How asbestos can be harmful for your health
PHILADELPHIA (CBS) -- The School District of Philadelphia says its making progress in dealing with asbestos that's forced the closing of several schools.
Parents, students and teachers remain worried about potential health dangers at city schools.
Three Philly schools are dealing with asbestos.
The District announced Monday night Simon Gratz High School won't reopen Tuesday.
School Building 21 is offering virtual sessions as of Monday, and we'll hear more about the situation Tuesday.
The third school, Gratz Middle School, reopened Monday after the school district says an asbestos issue was addressed.
But School Building 21 – remains closed because of asbestos.
On Monday, the teachers union president talked about the ongoing issue of asbestos in schools.
"We are relentlessly focused on ensuring real solutions to a crisis that simply can not stand," Jerry Jordan, the President of the Philadelphia Federation of Teachers, said.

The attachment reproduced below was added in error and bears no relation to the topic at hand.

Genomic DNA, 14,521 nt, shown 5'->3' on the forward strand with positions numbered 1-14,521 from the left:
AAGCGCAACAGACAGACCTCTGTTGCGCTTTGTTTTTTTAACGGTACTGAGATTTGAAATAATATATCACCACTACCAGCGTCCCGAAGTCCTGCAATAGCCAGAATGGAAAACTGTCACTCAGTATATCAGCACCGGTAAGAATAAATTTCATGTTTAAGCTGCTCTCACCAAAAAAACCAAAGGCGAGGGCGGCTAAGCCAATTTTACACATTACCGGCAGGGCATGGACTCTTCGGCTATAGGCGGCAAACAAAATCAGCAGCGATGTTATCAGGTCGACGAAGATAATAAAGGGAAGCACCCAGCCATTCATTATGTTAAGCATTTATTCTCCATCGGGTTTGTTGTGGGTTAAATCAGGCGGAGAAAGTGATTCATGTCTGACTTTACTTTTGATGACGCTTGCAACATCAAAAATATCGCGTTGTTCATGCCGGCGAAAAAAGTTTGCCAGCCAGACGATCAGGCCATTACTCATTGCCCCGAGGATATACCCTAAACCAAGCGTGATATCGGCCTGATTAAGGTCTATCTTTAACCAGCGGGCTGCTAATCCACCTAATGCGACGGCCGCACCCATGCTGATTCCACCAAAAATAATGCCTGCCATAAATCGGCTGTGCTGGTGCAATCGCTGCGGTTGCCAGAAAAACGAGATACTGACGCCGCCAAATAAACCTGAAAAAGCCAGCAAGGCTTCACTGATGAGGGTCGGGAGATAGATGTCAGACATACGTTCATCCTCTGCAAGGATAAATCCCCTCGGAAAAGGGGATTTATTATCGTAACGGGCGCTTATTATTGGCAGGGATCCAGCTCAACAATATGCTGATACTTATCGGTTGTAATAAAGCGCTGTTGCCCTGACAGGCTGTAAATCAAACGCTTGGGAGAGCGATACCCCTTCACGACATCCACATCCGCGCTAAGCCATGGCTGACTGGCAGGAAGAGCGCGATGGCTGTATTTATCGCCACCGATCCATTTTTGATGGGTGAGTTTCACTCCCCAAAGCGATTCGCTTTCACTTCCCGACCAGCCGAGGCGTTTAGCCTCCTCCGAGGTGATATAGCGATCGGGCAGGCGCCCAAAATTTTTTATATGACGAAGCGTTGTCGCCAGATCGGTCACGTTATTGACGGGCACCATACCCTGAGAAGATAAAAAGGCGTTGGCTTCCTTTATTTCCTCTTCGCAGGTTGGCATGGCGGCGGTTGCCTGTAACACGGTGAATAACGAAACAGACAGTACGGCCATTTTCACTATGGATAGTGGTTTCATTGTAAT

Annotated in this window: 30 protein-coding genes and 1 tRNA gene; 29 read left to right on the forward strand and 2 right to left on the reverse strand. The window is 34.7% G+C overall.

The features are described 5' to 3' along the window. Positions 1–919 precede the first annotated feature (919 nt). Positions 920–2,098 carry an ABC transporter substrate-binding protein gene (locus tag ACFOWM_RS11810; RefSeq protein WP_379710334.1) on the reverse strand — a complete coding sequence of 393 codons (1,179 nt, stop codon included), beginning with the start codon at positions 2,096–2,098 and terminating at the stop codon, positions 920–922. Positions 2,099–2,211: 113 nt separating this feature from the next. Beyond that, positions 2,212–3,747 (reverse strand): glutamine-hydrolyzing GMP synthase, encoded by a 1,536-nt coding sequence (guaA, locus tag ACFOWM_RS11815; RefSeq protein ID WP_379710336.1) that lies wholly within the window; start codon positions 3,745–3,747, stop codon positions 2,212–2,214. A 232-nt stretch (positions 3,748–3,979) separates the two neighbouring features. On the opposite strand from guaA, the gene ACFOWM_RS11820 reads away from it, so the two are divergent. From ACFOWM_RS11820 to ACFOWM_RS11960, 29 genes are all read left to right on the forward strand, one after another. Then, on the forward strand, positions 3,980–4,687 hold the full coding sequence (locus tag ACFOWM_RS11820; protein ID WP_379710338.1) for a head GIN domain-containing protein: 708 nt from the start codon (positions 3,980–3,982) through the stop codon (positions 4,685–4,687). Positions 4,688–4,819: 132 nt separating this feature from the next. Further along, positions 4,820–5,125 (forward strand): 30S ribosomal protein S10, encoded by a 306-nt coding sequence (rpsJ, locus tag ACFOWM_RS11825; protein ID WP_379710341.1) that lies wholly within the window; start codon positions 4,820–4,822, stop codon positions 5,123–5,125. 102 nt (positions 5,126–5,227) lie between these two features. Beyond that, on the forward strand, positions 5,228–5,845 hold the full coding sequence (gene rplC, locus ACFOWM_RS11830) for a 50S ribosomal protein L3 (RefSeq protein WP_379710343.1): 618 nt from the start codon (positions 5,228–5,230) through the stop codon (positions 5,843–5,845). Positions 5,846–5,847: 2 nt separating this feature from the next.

Asbestos is an insulation that was used in the construction of older buildings.
"It is frankly a serious problem in terms of the school system," Dr. Arthur Frank, of Drexel University, said.
Frank is an environmental and occupational health expert who's been researching asbestos for decades.
"Many buildings built in the 20th century prior to about 1970,75 are very likely to have asbestos," Frank said.
Frank said when asbestos is damaged particles get into the air and when inhaled it can cause lung damage, and a rare kind of cancer called mesothelioma
"There's no known safe level of exposure to asbestos with regard to the development of cancer," Frank said.
But research shows even with prolonged exposure only 2 to 10% of people develop mesothelioma.
Symptoms can take 20 to 60 years to show up.
"The mere presence of asbestos in a building doesn't mean it's in a condition that's harmful," Frank said.
Frank says while remediating is critical, asbestos can be in remote locations. It's usually only dangerous when it's flaking in areas that are heavily used.
On Monday at City Hall, elected officials said Philadelphia's public schools have a number of serious hazards more than just asbestos, including lead and rodents.
Before finding more funding sources for repairs, they want a plan of action from the school district.
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